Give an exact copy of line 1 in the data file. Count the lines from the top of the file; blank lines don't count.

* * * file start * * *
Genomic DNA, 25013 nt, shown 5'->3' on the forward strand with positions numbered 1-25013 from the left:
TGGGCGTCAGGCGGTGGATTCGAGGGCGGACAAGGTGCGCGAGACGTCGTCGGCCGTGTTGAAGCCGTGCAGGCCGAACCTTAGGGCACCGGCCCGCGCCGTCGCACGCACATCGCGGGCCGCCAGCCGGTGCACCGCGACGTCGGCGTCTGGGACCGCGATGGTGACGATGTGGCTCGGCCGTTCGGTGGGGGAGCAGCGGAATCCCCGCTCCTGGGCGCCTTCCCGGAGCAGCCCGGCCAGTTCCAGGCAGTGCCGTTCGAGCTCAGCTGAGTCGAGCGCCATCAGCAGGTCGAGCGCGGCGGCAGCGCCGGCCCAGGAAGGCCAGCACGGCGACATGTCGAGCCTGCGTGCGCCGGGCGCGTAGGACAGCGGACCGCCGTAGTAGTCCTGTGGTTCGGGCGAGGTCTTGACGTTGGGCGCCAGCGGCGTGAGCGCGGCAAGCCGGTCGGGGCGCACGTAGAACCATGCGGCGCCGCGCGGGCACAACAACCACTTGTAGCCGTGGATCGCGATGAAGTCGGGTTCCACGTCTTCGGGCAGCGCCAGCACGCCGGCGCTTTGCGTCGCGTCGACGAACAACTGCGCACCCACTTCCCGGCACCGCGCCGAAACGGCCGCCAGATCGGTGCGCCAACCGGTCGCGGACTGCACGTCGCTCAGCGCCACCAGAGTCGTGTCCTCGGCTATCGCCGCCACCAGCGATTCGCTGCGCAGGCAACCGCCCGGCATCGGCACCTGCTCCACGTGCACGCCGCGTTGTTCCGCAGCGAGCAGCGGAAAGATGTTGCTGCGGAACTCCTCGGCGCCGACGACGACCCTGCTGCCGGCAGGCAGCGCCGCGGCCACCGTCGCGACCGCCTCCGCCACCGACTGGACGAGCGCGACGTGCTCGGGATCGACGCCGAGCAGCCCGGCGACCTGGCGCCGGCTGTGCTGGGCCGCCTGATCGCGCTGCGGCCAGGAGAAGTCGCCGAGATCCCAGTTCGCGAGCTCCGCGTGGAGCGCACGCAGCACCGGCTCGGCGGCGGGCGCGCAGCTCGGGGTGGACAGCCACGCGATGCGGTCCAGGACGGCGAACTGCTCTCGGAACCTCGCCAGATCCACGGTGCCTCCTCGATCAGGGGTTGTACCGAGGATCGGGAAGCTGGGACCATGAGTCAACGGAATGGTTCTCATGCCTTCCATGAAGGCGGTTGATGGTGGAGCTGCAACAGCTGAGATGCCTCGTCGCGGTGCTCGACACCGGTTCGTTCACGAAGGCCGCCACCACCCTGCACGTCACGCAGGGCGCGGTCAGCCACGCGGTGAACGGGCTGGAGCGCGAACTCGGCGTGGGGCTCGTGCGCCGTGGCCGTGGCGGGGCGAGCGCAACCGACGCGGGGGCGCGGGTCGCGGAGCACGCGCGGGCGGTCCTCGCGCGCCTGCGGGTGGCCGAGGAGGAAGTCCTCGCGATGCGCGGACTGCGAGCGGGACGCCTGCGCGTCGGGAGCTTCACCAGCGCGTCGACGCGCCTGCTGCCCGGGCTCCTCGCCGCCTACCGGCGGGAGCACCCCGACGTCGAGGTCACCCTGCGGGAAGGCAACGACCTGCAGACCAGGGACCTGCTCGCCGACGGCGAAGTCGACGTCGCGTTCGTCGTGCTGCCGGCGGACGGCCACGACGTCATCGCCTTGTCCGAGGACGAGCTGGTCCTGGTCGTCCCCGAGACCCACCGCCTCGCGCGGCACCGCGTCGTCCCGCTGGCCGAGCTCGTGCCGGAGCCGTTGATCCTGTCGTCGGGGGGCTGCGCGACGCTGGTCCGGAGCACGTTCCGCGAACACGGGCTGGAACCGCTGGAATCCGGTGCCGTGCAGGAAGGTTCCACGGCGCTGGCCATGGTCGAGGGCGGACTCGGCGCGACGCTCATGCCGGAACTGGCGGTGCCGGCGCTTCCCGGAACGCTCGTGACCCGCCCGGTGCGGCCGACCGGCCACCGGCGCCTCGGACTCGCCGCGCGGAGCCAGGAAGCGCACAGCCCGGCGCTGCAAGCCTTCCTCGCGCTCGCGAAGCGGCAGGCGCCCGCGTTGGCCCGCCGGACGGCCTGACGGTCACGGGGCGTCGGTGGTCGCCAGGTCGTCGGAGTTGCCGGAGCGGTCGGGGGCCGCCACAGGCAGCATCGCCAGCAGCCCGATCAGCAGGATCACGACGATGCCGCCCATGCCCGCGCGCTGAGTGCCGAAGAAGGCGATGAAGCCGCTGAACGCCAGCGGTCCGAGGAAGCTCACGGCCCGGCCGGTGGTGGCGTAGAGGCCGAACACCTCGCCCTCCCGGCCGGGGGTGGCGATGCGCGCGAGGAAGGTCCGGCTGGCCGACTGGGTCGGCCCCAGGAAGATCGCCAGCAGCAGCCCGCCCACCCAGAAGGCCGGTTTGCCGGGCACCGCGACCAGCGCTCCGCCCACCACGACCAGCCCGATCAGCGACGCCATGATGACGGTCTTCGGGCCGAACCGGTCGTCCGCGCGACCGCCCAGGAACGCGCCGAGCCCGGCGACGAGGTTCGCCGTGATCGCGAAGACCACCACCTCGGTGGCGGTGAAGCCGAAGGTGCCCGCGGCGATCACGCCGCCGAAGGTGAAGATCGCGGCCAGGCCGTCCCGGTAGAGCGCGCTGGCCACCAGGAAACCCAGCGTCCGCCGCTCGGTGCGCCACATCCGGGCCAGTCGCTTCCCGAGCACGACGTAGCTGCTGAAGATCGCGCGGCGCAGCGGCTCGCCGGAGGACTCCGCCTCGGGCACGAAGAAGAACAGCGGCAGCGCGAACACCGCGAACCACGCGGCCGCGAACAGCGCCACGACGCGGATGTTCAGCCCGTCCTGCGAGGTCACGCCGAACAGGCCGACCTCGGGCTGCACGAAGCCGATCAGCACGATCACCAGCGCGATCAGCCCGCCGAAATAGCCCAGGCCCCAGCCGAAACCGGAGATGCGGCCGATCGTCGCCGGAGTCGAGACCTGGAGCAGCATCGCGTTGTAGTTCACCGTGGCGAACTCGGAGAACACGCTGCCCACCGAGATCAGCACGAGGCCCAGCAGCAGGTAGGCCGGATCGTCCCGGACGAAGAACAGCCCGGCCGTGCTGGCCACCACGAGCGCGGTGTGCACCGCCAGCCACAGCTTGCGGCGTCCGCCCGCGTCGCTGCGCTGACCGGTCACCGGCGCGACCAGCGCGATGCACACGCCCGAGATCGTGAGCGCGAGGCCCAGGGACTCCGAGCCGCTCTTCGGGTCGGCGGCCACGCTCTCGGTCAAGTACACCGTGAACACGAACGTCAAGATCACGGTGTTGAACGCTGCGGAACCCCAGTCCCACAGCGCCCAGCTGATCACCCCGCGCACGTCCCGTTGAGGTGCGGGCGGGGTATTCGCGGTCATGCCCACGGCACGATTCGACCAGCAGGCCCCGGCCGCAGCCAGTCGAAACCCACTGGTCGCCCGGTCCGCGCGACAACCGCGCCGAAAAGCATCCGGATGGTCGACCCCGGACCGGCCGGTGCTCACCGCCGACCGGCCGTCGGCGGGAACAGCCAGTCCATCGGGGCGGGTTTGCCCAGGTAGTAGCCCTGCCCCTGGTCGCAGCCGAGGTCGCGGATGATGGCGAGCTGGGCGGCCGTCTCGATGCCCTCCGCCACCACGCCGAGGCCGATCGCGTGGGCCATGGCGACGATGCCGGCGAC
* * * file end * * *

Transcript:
Genomic DNA, 25013 nt, shown 5'->3' on the forward strand with positions numbered 1-25013 from the left: